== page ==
Chances are if you ever meet UFC strawweight Paige VanZant or catch her in an interview on television, there will be an indelible smile plastered across her face.
There are probably only a handful of occasions when VanZant doesn’t look like the happiest person in the world. One happens to be whenever she’s forced to wake up before 8 a.m. and the rest occur whenever she steps inside the Octagon and transforms from the bubbly cheerleader into the ferocious animal who has won three straight fights in the UFC while becoming the No. 6-ranked strawweight fighter in the world.
"It’s something that’s inside of me and I guess not a lot of people are born with that," VanZant told FOX Sports. "It’s something I was born with. I’ve kind of had that my entire life. I’ve always been a bubbly and energetic and happy person but when I get upset, I get frustrated; when someone makes me mad, I definitely have a temper and I’ve had to deal with having a temper my whole life.
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"But I’ve been able to target it into fighting and it just helps me that I have this amazing outlet and not a lot of people have seen my crazy, mean side."
VanZant is a paradox when it comes to how most people would categorize a mixed martial arts fighter, but that’s also part of her appeal. It’s impossible to ignore certain stereotypes that cover the majority of athletes competing in the UFC today, but VanZant might be the polar opposite of all of them.
VanZant isn’t oblivious to the fact that she’s an anomaly in the sport, but that’s also something she embraces because it’s helped her reach out to a cross-section of fans that may never have watched someone like her fight in the UFC before.
"I’m relatable," VanZant said. "There’s a lot of girls out there that can relate to me. They can look at me and see themselves a little bit. There’s a lot of girls out there that have a tougher side to them. I just think that people are really grown and attracted to that and that’s why people like to see me fight."
Of course, VanZant also understands there are detractors out there who believe she’s only getting promoted because of her good looks. Ignore the fact that she’s won three fights in the UFC, one by TKO, one by submission, and the third that went to decision was just as dominant. Somehow, that translates to preferential treatment because she’s pretty.
Regardless of perception, VanZant isn’t going to change who she is just because a smattering of the public doesn’t like the fact that she’s not what fits the cookie-cutter image of how a fighter is “supposed” to look.
"I do see both sides of it," VanZant said. "There’s always going to be those critics out there that if I looked tougher, then maybe I wouldn’t have the critics out there saying I’m only doing this because I’m cute, but on the other side of it, I am getting a lot of attention and I don’t want to change who I am because certain people don’t agree with it."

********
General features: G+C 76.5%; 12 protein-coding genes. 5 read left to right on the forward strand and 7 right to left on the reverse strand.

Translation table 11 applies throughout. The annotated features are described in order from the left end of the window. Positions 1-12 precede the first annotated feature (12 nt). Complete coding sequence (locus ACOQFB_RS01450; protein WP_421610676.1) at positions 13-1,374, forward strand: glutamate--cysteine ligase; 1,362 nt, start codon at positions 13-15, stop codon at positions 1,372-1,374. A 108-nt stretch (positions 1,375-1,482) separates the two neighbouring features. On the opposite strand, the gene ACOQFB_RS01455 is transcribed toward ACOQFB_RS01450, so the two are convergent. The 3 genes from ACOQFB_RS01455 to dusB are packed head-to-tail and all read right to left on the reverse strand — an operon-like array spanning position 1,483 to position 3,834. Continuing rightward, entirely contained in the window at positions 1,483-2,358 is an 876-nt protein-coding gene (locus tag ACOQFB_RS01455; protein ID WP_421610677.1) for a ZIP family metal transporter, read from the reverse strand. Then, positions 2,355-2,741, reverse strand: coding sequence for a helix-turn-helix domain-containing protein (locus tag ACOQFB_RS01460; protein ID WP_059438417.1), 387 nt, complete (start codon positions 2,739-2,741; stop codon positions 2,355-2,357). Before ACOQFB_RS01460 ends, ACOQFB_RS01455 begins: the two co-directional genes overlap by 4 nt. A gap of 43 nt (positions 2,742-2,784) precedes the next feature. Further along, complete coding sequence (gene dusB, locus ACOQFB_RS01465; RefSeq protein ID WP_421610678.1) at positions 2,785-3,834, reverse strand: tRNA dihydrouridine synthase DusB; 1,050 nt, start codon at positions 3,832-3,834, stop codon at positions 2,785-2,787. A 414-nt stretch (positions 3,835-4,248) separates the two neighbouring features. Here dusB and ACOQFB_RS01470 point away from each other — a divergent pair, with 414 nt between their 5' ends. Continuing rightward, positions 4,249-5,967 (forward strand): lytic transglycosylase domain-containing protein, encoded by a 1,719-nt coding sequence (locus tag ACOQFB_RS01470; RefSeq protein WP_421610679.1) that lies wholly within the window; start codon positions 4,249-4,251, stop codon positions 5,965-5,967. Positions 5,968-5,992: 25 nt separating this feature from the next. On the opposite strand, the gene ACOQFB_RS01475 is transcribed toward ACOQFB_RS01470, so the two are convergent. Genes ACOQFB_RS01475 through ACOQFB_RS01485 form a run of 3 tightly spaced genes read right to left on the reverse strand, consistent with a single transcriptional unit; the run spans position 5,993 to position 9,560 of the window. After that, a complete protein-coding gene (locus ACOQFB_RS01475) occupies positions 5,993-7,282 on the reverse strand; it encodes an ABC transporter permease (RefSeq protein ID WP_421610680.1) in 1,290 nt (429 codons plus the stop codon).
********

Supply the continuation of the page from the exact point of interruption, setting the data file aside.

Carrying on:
The flipside to that argument is that VanZant is reaching a different demographic. She loves that young girls who might not otherwise consider martial arts or combat sports are looking at her as an example they could follow.
While a great many athletes shy away from the label of role model, VanZant embraces it and doesn’t shy away from the influence she might have on the next generation of mixed martial artists.
"I definitely want to be an inspiration or a role model for all the little girls out there or anyone out there that wants to break stereotypes," VanZant said. "I feel like I’m breaking stereotypes with what I’m doing. I’m not the typical fighter and there’s a lot of people out there that won’t do something just because they don’t fit the stereotype.
I definitely want to be an inspiration or a role model for all the little girls out there or anyone out there that wants to break stereotypes.
— Paige VanZant
"Even if they want to do it, they don’t do it because they don’t want to deal with all the repercussions that come with it. So I just want to be an inspiration and just a voice. My biggest thing is do whatever you want. If you want to do something, just do it."
A Superstar in the Making
Ronda Rousey’s rise to fame in the UFC signaled a change in the status quo for what always had been a male-dominated sport. For the first time in MMA history, a woman dominated the media and mainstream landscape in ways that no male fighter had done before.
VanZant very well might follow in Rousey’s footsteps, but her path to stardom happened more organically despite what some might like to say.
VanZant’s debut in the UFC took place in November 2014 when she faced Kailin Curran at UFC Fight Night in Austin, Texas, but she wasn’t touted as the next big thing and she certainly wasn’t getting the lion’s share of attention leading into the card. She was actually the second fight on the entire card — nine bouts before the main event — but VanZant made everyone pay attention by putting on a “Fight of the Night” performance that netted her an extra $50,000.
On Dec. 10 she’ll headline her first show for the UFC in her fourth fight for the promotion, and while that might be overwhelming for most young fighters, VanZant isn’t your average 21-year-old inside or outside the Octagon.
She’s the same girl who started taking college courses at 16, and when she made it to the UFC, VanZant decided to hire a reputable management team to look out for her best interests in all facets of her professional life. There wasn’t anything VanZant was going to leave to chance, and that’s one of the many reasons the people around her believe she’s poised for a lot of success in the future.
"You always want to have somebody around that has your best interests at heart and somebody that genuinely cares about your well-being," VanZant’s manager, Mike Roberts from MMA Inc., told FOX Sports. "She’s very open to listening and understanding why we do something or why we don’t do something. She learns every day. She’s a pleasure to work with on multiple levels."
Following her first fight, VanZant quickly became one of the most talked about fighters on the UFC roster and lately she’s one of the most requested when it comes to interviews and appearances. It would be very easy for the weight of the world to start crushing her, but Roberts says they never give VanZant more than she can handle and that’s why her primary focus always remains training and preparing for her upcoming fight.
"Right now, she’s one of the top people as far as marketing goes, I’d probably say in the entire UFC. She’s got lots of opportunities and lots of requests and wants for her," Roberts said.
"It’s very big and right now we’re trying to monitor it for her and not overwhelm her because she’s so young, but at the same time you’ve got to put yourself out there. It’s tough because there’s so many requests that you want to give her time to train and get better. Her schedule is watched at all times. We’re always talking to her about what she’s comfortable with and what she’s not comfortable with. She’s very professional about everything she does."